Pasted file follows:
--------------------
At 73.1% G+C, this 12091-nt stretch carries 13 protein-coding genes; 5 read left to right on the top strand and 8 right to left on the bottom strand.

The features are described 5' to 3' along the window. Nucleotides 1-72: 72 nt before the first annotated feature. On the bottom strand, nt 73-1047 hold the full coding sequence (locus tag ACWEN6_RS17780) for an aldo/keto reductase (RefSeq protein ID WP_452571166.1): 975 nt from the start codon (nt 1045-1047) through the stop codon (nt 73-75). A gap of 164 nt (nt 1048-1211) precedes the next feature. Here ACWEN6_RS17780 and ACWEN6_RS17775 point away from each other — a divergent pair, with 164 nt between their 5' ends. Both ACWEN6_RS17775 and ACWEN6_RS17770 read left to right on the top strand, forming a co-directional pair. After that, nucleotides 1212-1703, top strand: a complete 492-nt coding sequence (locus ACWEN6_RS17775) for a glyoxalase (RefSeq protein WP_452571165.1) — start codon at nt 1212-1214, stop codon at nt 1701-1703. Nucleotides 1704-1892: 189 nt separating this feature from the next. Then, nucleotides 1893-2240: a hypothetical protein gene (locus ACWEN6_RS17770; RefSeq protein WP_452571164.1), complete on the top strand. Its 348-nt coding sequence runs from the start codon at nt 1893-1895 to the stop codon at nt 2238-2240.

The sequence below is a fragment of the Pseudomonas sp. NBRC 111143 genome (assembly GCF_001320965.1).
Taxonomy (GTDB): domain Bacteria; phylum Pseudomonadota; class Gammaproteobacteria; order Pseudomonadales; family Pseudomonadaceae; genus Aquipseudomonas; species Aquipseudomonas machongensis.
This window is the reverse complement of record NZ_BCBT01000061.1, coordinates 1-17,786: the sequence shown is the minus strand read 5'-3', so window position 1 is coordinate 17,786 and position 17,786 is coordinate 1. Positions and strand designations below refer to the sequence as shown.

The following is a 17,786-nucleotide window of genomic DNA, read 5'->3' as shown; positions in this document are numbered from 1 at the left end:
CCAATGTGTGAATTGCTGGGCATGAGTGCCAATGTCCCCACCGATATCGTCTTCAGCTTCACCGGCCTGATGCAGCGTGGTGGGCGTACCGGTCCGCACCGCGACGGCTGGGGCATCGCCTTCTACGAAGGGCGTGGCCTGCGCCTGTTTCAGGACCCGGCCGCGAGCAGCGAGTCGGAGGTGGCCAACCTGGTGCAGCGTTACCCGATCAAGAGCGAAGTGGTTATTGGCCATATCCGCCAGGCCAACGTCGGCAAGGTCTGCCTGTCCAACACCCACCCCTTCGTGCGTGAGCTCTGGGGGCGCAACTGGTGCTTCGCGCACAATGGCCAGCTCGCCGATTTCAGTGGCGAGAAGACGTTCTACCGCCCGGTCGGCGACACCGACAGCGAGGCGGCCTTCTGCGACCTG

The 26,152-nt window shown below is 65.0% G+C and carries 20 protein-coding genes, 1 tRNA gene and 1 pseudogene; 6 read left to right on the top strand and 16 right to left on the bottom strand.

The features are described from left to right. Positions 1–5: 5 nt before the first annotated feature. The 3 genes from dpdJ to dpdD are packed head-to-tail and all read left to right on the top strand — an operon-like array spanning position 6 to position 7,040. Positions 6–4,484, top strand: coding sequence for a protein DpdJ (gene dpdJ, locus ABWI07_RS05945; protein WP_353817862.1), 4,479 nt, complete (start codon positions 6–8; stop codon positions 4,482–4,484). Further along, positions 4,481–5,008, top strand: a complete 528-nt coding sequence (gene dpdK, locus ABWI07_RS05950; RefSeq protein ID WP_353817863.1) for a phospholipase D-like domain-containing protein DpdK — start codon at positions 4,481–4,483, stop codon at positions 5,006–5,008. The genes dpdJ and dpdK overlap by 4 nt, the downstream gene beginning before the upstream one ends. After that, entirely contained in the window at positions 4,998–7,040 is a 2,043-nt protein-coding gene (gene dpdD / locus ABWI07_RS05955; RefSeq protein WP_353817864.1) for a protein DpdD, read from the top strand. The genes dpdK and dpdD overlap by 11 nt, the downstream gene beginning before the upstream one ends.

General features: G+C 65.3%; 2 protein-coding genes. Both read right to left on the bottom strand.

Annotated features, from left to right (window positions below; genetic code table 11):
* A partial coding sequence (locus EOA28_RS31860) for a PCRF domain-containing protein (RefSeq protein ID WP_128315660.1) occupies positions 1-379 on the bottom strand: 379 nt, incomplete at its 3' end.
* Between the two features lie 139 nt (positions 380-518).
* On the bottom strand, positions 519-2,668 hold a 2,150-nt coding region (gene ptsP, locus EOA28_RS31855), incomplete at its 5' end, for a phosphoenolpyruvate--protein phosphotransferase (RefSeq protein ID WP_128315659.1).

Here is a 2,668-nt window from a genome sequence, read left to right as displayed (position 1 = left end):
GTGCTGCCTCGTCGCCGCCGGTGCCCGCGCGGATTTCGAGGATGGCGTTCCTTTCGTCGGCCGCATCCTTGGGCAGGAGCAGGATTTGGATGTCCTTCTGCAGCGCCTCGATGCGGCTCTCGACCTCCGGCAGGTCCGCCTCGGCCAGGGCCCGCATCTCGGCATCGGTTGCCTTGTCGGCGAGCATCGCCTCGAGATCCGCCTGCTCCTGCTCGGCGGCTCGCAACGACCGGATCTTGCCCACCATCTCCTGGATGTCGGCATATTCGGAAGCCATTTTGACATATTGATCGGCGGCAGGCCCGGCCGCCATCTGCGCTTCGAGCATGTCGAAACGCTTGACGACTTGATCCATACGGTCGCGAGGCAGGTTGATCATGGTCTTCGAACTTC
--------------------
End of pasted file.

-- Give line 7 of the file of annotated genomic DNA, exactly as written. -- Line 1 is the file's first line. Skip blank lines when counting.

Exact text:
CCAATGTGTGAATTGCTGGGCATGAGTGCCAATGTCCCCACCGATATCGTCTTCAGCTTCACCGGCCTGATGCAGCGTGGTGGGCGTACCGGTCCGCACCGCGACGGCTGGGGCATCGCCTTCTACGAAGGGCGTGGCCTGCGCCTGTTTCAGGACCCGGCCGCGAGCAGCGAGTCGGAGGTGGCCAACCTGGTGCAGCGTTACCCGATCAAGAGCGAAGTGGTTATTGGCCATATCCGCCAGGCCAACGTCGGCAAGGTCTGCCTGTCCAACACCCACCCCTTCGTGCGTGAGCTCTGGGGGCGCAACTGGTGCTTCGCGCACAATGGCCAGCTCGCCGATTTCAGTGGCGAGAAGACGTTCTACCGCCCGGTCGGCGACACCGACAGCGAGGCGGCCTTCTGCGACCTG